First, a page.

Review: Misery – Production Thru Destruction
National Music Reviews
Punks are always so much better than metalheads at playing metal. They know when not to play a useless solo, when not to play five minutes of blastbeats, and when not to use eight million riffs in one song. Misery know how to pour on the gloom and doom better than any heshers in Cannibal Corpse shirts because they’ve spent the last 15 years playing brutal, depressing crust with just enough metal to make a five-minute-long song interesting. I know that sounds like a description of every crusty band on earth, but most crust band these days sound more like grindcore, what with all their blastbeats and rabid-squirrel vocals. Misery is a lot more reminiscent of British crust/metal bands from the mid to late 1980s like Amebix, Axegrinder, Sacrilege, Antisect and even early Bolt Thrower. All those long-haired and dreadlocked Brits took the best parts from punk, thrash metal and grindcore and made the sum sound more apocalyptic than its parts. Although it’s obvious Misery listened to the above-mentioned bands a lot, they excel at playing slow intros that build up to thick, mid-paced dirges about nuclear holocaust, perfect for those times you watch the news and feel like the world is going to hell in a handcart. Production Thru Destruction came out in 1990 so the recording isn’t quite as meaty as we’re used to now, but it’s competent enough that it won’t be distracting. Now that it’s finally re-released on CD, you won’t have to get it from an aging crusty who gave up on life and works as a customer service representative.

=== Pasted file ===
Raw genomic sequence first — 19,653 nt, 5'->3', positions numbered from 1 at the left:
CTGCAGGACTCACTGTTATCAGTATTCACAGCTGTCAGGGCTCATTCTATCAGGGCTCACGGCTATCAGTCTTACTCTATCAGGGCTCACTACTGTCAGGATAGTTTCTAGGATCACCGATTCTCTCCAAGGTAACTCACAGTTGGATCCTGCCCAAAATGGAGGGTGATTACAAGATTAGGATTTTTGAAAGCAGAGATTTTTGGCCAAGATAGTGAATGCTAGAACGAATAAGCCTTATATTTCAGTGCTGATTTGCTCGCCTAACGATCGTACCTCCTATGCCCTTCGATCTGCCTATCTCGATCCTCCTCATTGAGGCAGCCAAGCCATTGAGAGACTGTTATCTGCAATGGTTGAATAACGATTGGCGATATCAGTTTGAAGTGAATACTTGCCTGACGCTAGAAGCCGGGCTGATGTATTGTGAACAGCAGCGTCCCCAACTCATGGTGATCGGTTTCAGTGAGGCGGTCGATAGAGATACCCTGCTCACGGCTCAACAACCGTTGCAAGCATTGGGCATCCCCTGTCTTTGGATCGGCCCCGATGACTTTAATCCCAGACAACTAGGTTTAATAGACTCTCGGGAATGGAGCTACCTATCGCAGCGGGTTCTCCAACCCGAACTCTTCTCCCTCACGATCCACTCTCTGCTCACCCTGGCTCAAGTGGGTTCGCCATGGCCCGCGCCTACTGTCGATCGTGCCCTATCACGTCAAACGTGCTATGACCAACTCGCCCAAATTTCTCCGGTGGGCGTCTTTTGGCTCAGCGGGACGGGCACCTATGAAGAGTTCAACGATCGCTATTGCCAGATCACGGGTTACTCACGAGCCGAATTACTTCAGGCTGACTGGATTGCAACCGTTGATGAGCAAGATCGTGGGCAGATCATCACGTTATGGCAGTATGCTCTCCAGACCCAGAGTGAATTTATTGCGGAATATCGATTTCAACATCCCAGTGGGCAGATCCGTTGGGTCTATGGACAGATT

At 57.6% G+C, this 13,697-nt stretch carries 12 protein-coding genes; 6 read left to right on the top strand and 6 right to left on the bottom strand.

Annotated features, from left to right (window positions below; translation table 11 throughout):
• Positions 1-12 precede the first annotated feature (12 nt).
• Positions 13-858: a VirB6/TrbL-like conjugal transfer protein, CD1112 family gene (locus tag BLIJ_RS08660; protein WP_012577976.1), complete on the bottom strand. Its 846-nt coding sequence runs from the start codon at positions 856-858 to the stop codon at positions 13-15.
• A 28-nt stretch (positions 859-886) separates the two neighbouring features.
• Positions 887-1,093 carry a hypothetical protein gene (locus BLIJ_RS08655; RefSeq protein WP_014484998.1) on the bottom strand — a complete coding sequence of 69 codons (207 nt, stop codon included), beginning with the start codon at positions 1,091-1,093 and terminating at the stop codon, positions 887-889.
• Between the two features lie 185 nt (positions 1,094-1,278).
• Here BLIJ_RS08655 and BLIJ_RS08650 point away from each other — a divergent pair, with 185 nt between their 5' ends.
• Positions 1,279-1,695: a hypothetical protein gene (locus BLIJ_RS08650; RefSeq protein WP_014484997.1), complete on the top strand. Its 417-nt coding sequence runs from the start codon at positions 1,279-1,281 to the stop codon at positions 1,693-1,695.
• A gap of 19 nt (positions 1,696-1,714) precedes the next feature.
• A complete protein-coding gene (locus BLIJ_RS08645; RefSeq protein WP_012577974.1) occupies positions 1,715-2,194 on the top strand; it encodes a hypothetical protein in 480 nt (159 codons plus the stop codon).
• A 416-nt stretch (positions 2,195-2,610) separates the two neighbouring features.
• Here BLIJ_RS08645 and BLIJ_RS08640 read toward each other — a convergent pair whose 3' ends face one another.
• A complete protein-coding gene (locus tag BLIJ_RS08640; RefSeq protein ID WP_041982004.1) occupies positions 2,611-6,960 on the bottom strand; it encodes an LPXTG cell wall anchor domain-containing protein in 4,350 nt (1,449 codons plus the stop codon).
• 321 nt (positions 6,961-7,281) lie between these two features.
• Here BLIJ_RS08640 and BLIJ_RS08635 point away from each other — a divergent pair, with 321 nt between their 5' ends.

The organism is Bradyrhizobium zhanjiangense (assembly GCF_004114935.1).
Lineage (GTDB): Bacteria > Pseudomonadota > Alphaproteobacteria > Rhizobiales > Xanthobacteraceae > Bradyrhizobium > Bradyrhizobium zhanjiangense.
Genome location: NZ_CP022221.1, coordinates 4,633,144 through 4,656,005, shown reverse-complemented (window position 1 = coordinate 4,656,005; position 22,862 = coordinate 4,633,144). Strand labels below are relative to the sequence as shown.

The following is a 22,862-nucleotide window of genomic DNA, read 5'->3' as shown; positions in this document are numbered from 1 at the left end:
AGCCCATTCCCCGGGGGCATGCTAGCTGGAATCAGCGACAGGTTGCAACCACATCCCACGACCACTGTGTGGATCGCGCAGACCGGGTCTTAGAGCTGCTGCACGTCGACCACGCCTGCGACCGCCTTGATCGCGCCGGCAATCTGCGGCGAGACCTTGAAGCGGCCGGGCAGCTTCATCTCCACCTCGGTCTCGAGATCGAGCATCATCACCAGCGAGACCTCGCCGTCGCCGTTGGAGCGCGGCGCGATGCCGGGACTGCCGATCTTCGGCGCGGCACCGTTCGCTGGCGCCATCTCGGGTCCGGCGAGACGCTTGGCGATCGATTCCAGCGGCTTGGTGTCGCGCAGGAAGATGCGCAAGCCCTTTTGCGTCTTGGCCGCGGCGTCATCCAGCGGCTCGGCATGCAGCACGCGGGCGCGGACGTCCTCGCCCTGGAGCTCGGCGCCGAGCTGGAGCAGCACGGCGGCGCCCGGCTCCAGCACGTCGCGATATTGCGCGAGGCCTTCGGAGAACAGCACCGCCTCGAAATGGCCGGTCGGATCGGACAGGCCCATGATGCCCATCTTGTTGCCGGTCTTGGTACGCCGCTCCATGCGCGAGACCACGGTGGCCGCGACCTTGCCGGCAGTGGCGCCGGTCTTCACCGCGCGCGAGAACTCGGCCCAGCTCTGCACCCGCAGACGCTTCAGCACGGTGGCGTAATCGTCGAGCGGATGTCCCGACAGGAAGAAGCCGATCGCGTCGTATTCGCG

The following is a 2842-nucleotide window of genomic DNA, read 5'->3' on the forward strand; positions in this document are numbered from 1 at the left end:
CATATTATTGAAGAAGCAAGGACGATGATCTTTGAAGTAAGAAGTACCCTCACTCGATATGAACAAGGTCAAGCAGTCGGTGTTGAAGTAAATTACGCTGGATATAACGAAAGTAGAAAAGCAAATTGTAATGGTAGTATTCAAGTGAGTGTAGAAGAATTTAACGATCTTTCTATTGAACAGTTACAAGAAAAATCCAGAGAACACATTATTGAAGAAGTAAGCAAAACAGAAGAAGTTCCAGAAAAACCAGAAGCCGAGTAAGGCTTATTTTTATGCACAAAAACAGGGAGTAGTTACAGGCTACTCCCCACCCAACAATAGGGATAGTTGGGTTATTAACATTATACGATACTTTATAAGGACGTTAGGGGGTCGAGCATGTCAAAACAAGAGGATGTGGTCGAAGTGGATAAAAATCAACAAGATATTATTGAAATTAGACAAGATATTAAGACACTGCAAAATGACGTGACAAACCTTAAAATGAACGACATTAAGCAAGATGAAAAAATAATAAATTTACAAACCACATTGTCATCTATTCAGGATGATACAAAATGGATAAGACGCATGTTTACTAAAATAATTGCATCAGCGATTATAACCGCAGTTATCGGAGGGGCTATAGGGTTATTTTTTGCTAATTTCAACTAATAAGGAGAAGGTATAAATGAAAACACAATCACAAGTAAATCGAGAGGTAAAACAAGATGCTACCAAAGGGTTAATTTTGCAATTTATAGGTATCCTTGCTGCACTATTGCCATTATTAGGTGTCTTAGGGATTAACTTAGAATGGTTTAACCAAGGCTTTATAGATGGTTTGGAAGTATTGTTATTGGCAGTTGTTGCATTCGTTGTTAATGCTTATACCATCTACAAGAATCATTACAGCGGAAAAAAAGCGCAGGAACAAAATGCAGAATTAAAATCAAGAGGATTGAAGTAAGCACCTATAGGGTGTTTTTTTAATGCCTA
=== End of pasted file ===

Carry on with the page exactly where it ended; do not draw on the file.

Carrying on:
(Crimes Against Humanity/P.O. Box 1421/Eau Claire, WI/54702-1421/www.cahrecords.com
This review originally appeared in Wasted Life, May 2005, Issue 197.